We might conclude that this is the normal life cycle for any produced product, and the product life would be over some time or other, even when need is still there. If a manufacturer finds that his factory is making losses, he may as well close down the factory and shift to some other business. No one finds anything wrong with that.

In the national economy of a nation, there are always three activities that add to its gross domestic product, Agriculture, Industry and services. The latter two have to adopt to economic compulsions that I have outlined above, if an industry closes or gets merged or some services disappear altogether, no one gives a second thought to it.

Why is it then that in case of agriculture, even when the farmer is getting trapped in more and more debt, because his economic activity simply is not profitable, we assume that there is something wrong with the system and the poor farmer should be given all kinds of sops like loan waivers and subsidies so that he can continue with his uneconomic activities exactly in the same way as in the past and drive himself more and more in debt. This problem is not a trivial one and needs serious thinking. As per latest data, a farm household needs to have at least 1 hectare of land to make ends meet every month. Unfortunately, over 65 per cent of farmer households in India have less than one hectare of land, this means that two out of three farm households are simply not able to make ends meet and go into debt successively every year. Over half of all agricultural households are indebted, and these are not small debts; the average loan amount outstanding for a farm household in India today is Rs. 47,000.

The latest data released by National Sample Survey Office’s new survey of India’s agricultural households says that the average farm household makes Rs 6,426 per month. Out of this farming income is just Rs 4,000 per month. We can well imagine that with this kind of income, how anyone can repay his debts?

This basic paradox is well reflected in GDP data too. In year 1950-51, the share of agricultural products/Agriculture and Allied Sectors in Gross Domestic Product of India was 51.9 per cent. This came down to 13.7 per cent in 2012-13. This data by itself does not show any anomaly as similar trends are seen in many other countries. But the problem shows up when we consider this with the manpower involved in agriculture, which has only marginally declined.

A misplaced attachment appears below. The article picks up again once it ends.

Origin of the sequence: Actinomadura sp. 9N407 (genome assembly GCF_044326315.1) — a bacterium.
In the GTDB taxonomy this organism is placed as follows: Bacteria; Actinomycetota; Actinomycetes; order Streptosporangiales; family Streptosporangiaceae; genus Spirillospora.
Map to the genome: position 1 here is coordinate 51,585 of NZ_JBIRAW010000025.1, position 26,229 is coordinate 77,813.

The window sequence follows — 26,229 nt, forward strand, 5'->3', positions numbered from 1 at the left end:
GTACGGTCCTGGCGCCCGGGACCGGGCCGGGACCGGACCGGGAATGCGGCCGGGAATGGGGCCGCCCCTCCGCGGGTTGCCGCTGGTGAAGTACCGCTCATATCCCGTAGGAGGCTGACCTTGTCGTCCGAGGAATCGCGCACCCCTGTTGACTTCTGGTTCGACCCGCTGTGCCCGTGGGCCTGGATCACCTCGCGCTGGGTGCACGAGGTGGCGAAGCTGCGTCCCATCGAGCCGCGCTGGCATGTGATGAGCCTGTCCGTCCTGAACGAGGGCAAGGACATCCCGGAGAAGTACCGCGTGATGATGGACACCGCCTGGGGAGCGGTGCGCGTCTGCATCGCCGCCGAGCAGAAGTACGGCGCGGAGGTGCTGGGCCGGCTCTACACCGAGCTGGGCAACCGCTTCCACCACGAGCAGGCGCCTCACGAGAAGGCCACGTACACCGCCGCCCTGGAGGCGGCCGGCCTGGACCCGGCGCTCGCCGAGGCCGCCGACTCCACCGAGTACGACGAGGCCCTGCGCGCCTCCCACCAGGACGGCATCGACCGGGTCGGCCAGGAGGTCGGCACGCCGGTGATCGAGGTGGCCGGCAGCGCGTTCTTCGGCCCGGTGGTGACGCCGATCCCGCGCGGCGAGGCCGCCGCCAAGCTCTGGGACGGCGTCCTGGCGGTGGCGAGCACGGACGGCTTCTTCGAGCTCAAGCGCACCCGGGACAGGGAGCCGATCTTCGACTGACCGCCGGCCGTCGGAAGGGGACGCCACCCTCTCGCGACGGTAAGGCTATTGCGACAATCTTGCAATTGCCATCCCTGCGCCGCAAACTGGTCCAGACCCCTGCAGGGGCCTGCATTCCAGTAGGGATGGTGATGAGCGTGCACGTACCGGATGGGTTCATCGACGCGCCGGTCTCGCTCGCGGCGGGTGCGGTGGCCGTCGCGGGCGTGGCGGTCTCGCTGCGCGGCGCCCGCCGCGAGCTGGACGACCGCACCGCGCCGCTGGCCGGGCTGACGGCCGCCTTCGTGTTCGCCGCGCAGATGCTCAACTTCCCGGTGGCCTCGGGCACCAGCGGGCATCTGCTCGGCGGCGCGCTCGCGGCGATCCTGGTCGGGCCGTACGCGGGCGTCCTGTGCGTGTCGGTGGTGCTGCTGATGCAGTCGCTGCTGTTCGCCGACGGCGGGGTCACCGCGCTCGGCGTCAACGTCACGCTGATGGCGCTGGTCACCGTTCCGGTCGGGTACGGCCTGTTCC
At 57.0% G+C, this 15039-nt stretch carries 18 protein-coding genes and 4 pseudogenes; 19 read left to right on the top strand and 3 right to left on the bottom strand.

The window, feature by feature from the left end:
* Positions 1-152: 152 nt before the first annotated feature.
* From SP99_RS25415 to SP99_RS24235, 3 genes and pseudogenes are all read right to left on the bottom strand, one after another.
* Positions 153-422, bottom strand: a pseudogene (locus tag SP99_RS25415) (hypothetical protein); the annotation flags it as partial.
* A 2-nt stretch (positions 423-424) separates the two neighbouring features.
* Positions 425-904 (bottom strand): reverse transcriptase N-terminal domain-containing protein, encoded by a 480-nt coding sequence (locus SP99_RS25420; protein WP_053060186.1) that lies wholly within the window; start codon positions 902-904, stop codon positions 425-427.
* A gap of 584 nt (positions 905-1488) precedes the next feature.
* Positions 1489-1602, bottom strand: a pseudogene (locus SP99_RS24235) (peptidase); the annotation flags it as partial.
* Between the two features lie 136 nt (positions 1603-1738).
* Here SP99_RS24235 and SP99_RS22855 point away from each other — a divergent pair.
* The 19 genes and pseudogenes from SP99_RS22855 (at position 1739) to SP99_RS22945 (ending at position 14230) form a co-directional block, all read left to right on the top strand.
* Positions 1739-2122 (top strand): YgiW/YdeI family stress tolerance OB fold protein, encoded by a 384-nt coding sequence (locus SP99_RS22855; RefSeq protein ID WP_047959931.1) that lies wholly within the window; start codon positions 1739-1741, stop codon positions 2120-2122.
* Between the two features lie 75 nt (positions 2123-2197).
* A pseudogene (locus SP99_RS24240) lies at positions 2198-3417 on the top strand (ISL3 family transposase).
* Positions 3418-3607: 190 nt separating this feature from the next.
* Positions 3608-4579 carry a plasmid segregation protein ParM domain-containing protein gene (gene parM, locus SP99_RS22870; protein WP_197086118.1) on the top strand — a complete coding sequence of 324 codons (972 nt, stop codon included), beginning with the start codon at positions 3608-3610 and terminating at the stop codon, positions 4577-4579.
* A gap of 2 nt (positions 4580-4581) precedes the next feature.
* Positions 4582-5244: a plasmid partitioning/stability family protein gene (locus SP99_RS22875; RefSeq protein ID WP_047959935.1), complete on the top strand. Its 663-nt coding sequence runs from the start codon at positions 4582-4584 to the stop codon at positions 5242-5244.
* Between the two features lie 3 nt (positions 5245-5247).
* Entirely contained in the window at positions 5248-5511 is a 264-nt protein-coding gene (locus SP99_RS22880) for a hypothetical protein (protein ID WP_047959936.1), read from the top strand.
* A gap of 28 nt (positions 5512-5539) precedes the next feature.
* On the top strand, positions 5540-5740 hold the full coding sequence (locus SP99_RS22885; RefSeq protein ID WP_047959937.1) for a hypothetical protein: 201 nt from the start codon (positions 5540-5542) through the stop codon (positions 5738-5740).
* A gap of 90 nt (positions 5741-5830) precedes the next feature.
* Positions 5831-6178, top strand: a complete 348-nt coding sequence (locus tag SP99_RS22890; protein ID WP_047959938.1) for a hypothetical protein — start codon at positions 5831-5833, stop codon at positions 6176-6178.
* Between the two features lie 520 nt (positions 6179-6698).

It should not come as great surprise that poor desperate farmers running in debt, which is never ending, find an easier way out; that of committing suicides. Just in state of Maharashtra, there have been 10,000 recorded farm suicides between 2011 and 2013. According to figures from the Ministry of Agriculture, the total of number of suicides committed by farmers for agrarian reasons in the last three years, stands at 3313. The five States — Maharashtra, Telangana, Karnataka, Andhra Pradesh and Kerala, which have maximum marginal farmers, accounted for 3301 of them.

To survive in any economic activity (farming is one of it), it is necessary to ensure that the activity continues making profist  even with given economic compulsions. Unfortunately, farmers due to their ignorance or whatever reasons, seem to ignore this basic fact and are paying heavy price; sometimes even with their lives. Successive Governments have done nothing to solve the basic problem and have only tried the subsidies or financial help route. Unless marginal farming is augmented with other incomes, our farmers would always remain victims of vagaries of nature and stonewalling because of their economic compulsions.

25th April 2015